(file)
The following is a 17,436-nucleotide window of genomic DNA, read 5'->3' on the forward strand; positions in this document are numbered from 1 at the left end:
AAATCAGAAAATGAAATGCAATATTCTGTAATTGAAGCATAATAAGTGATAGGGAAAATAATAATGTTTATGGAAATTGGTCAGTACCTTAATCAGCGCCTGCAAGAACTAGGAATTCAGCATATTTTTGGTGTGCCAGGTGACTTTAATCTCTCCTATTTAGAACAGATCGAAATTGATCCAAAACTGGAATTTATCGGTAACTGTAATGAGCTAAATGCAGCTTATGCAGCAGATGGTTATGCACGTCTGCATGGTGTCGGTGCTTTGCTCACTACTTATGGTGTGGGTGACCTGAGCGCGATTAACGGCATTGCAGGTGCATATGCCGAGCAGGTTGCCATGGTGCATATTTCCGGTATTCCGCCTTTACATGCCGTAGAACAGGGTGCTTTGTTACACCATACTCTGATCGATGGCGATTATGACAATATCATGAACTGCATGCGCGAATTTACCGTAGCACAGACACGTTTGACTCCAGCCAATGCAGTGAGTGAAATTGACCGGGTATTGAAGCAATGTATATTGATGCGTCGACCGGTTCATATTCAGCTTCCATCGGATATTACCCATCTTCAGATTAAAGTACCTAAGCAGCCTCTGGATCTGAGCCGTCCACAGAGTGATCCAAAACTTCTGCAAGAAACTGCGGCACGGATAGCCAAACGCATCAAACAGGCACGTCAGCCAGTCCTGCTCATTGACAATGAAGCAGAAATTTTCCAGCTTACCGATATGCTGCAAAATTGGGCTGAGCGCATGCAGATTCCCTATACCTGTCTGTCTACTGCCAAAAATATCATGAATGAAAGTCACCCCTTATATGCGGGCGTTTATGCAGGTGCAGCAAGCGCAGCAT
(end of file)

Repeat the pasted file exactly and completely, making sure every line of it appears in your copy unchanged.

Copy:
The following is a 17,436-nucleotide window of genomic DNA, read 5'->3' on the forward strand; positions in this document are numbered from 1 at the left end:
AAATCAGAAAATGAAATGCAATATTCTGTAATTGAAGCATAATAAGTGATAGGGAAAATAATAATGTTTATGGAAATTGGTCAGTACCTTAATCAGCGCCTGCAAGAACTAGGAATTCAGCATATTTTTGGTGTGCCAGGTGACTTTAATCTCTCCTATTTAGAACAGATCGAAATTGATCCAAAACTGGAATTTATCGGTAACTGTAATGAGCTAAATGCAGCTTATGCAGCAGATGGTTATGCACGTCTGCATGGTGTCGGTGCTTTGCTCACTACTTATGGTGTGGGTGACCTGAGCGCGATTAACGGCATTGCAGGTGCATATGCCGAGCAGGTTGCCATGGTGCATATTTCCGGTATTCCGCCTTTACATGCCGTAGAACAGGGTGCTTTGTTACACCATACTCTGATCGATGGCGATTATGACAATATCATGAACTGCATGCGCGAATTTACCGTAGCACAGACACGTTTGACTCCAGCCAATGCAGTGAGTGAAATTGACCGGGTATTGAAGCAATGTATATTGATGCGTCGACCGGTTCATATTCAGCTTCCATCGGATATTACCCATCTTCAGATTAAAGTACCTAAGCAGCCTCTGGATCTGAGCCGTCCACAGAGTGATCCAAAACTTCTGCAAGAAACTGCGGCACGGATAGCCAAACGCATCAAACAGGCACGTCAGCCAGTCCTGCTCATTGACAATGAAGCAGAAATTTTCCAGCTTACCGATATGCTGCAAAATTGGGCTGAGCGCATGCAGATTCCCTATACCTGTCTGTCTACTGCCAAAAATATCATGAATGAAAGTCACCCCTTATATGCGGGCGTTTATGCAGGTGCAGCAAGCGCAGCAT